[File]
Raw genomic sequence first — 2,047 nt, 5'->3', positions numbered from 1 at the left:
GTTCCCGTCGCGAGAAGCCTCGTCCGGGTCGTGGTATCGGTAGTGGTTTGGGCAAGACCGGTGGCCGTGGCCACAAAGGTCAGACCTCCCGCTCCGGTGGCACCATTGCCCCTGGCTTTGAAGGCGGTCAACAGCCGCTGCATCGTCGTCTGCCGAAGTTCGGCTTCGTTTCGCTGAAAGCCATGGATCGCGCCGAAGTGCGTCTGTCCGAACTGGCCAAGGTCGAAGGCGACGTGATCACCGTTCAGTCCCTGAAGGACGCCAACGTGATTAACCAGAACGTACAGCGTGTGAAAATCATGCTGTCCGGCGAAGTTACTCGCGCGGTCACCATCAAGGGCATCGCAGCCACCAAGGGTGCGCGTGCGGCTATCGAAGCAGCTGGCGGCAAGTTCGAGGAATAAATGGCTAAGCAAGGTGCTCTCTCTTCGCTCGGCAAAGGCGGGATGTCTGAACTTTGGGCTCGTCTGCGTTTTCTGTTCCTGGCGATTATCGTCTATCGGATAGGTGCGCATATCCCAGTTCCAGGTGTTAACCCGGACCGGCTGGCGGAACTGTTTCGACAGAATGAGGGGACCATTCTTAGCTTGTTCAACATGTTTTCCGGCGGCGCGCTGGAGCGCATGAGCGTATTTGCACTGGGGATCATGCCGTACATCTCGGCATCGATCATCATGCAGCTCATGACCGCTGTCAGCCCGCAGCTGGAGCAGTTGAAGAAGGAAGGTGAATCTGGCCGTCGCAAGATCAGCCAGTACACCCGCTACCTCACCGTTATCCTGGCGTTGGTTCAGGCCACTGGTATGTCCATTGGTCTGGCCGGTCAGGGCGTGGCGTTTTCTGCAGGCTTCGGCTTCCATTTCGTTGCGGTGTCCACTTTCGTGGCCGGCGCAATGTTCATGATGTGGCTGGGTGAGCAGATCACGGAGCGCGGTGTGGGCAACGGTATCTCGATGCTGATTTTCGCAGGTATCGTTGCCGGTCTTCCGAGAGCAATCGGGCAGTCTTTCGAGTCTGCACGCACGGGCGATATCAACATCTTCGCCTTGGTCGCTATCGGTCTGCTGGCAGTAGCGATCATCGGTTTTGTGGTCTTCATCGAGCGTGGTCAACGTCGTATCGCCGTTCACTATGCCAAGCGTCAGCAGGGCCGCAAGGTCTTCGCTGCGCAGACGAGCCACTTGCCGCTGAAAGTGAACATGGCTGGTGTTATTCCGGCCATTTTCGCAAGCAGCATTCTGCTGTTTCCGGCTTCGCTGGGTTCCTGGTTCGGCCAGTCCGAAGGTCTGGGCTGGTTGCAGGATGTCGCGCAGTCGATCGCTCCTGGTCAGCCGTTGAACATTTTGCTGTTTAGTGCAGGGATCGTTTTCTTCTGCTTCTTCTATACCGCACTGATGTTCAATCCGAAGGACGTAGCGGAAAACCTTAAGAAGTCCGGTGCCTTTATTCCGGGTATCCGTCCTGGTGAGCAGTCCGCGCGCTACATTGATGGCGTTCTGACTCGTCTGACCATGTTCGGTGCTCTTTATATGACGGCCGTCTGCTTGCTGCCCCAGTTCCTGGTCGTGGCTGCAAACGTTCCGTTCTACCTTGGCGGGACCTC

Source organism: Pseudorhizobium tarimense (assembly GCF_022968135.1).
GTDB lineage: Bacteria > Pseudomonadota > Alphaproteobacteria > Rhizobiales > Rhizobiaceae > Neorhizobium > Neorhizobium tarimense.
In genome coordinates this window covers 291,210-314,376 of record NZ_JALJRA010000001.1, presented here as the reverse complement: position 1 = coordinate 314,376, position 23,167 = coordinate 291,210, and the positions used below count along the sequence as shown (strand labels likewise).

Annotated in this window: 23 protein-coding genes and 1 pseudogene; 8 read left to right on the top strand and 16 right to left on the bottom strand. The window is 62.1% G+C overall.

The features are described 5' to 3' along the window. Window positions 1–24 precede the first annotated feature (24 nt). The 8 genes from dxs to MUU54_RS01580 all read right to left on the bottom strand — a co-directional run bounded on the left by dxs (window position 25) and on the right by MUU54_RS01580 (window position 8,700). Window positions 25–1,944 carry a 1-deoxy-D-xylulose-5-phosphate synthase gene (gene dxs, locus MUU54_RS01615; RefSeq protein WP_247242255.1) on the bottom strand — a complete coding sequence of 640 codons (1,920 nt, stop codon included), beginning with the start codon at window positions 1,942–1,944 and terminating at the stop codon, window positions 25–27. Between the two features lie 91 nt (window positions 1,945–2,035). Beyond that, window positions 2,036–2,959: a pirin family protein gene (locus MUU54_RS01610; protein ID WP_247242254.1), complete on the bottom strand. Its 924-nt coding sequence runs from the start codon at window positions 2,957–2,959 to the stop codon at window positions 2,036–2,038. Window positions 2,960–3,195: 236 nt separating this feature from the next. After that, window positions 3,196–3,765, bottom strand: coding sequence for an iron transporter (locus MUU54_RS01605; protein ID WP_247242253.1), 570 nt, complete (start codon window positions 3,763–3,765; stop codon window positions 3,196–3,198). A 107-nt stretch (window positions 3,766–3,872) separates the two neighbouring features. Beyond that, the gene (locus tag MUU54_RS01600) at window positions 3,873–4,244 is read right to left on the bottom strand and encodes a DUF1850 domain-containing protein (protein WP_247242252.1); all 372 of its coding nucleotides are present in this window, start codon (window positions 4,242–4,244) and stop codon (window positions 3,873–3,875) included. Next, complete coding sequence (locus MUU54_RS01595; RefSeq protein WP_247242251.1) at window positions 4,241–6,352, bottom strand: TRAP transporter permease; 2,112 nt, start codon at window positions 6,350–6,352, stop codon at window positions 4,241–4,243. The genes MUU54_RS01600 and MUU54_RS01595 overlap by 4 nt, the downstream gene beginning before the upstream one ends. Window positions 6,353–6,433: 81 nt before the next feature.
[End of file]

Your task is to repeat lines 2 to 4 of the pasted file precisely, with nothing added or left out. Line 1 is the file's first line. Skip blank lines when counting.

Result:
GTTCCCGTCGCGAGAAGCCTCGTCCGGGTCGTGGTATCGGTAGTGGTTTGGGCAAGACCGGTGGCCGTGGCCACAAAGGTCAGACCTCCCGCTCCGGTGGCACCATTGCCCCTGGCTTTGAAGGCGGTCAACAGCCGCTGCATCGTCGTCTGCCGAAGTTCGGCTTCGTTTCGCTGAAAGCCATGGATCGCGCCGAAGTGCGTCTGTCCGAACTGGCCAAGGTCGAAGGCGACGTGATCACCGTTCAGTCCCTGAAGGACGCCAACGTGATTAACCAGAACGTACAGCGTGTGAAAATCATGCTGTCCGGCGAAGTTACTCGCGCGGTCACCATCAAGGGCATCGCAGCCACCAAGGGTGCGCGTGCGGCTATCGAAGCAGCTGGCGGCAAGTTCGAGGAATAAATGGCTAAGCAAGGTGCTCTCTCTTCGCTCGGCAAAGGCGGGATGTCTGAACTTTGGGCTCGTCTGCGTTTTCTGTTCCTGGCGATTATCGTCTATCGGATAGGTGCGCATATCCCAGTTCCAGGTGTTAACCCGGACCGGCTGGCGGAACTGTTTCGACAGAATGAGGGGACCATTCTTAGCTTGTTCAACATGTTTTCCGGCGGCGCGCTGGAGCGCATGAGCGTATTTGCACTGGGGATCATGCCGTACATCTCGGCATCGATCATCATGCAGCTCATGACCGCTGTCAGCCCGCAGCTGGAGCAGTTGAAGAAGGAAGGTGAATCTGGCCGTCGCAAGATCAGCCAGTACACCCGCTACCTCACCGTTATCCTGGCGTTGGTTCAGGCCACTGGTATGTCCATTGGTCTGGCCGGTCAGGGCGTGGCGTTTTCTGCAGGCTTCGGCTTCCATTTCGTTGCGGTGTCCACTTTCGTGGCCGGCGCAATGTTCATGATGTGGCTGGGTGAGCAGATCACGGAGCGCGGTGTGGGCAACGGTATCTCGATGCTGATTTTCGCAGGTATCGTTGCCGGTCTTCCGAGAGCAATCGGGCAGTCTTTCGAGTCTGCACGCACGGGCGATATCAACATCTTCGCCTTGGTCGCTATCGGTCTGCTGGCAGTAGCGATCATCGGTTTTGTGGTCTTCATCGAGCGTGGTCAACGTCGTATCGCCGTTCACTATGCCAAGCGTCAGCAGGGCCGCAAGGTCTTCGCTGCGCAGACGAGCCACTTGCCGCTGAAAGTGAACATGGCTGGTGTTATTCCGGCCATTTTCGCAAGCAGCATTCTGCTGTTTCCGGCTTCGCTGGGTTCCTGGTTCGGCCAGTCCGAAGGTCTGGGCTGGTTGCAGGATGTCGCGCAGTCGATCGCTCCTGGTCAGCCGTTGAACATTTTGCTGTTTAGTGCAGGGATCGTTTTCTTCTGCTTCTTCTATACCGCACTGATGTTCAATCCGAAGGACGTAGCGGAAAACCTTAAGAAGTCCGGTGCCTTTATTCCGGGTATCCGTCCTGGTGAGCAGTCCGCGCGCTACATTGATGGCGTTCTGACTCGTCTGACCATGTTCGGTGCTCTTTATATGACGGCCGTCTGCTTGCTGCCCCAGTTCCTGGTCGTGGCTGCAAACGTTCCGTTCTACCTTGGCGGGACCTC

Source organism: Pseudorhizobium tarimense (assembly GCF_022968135.1).
GTDB lineage: Bacteria > Pseudomonadota > Alphaproteobacteria > Rhizobiales > Rhizobiaceae > Neorhizobium > Neorhizobium tarimense.